Naah, that won't work, juggling chainsaws isn't an an appropriate analogy to use here. Perhaps sword-swallowing is a more British thing?
The British/UK electorate were presented with a choice recently: to swallow a sword or to not swallow a sword. The responsible thing would have been for both sides to put forward appropriate arguments; the For and the Against camps.
The Against camp could have stated that, without adequate training, unsupervised sword swallowing is dangerous; that the sword has to have a dulled edge and rounded 'point', the sword must be introduced at the appropriate angle, the abdomen aligned appropriately, and that it'd be best to think about the implications were it to go a bit wrong - to have a backup plan involving the Emergency Services. Have a few, shallow, practice swallows before going all the way. It'd take the fun out of it, the unpredictability, the element of connection ring with our past, but it's safe.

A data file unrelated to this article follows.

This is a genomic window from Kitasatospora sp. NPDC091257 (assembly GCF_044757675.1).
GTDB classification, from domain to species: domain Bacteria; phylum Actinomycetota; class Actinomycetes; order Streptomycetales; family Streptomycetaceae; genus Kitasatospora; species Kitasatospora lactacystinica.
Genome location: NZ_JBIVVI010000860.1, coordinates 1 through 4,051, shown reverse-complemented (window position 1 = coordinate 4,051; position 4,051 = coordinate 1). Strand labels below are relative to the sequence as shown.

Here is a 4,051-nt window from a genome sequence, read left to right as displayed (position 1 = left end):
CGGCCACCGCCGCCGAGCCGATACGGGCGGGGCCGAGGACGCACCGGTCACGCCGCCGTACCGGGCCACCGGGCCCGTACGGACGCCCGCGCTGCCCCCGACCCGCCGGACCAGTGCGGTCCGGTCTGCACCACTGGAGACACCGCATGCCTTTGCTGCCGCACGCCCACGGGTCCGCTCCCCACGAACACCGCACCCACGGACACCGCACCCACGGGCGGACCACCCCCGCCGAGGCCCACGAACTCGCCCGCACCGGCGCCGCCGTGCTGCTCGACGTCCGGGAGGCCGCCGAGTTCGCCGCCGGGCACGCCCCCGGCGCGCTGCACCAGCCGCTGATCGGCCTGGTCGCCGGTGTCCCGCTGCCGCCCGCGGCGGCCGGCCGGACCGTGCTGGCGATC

The For camp could have said ah, fuck it, have a few pints beforehand, a couple of whiskies, and selfie-film it whilst your mates encourage you. Look back at our great history; we've a noble tradition of sword swallowing, embrace it! And if it goes wrong, well, those Against folks can sort it out.
And that's the basics of what happened before our European Referendum.
The right to throw a sword down your throat doesn't mean to say you don't deserve protection from the consequences of your actions. Prevention is always better than the cure.
Stark, isn't it.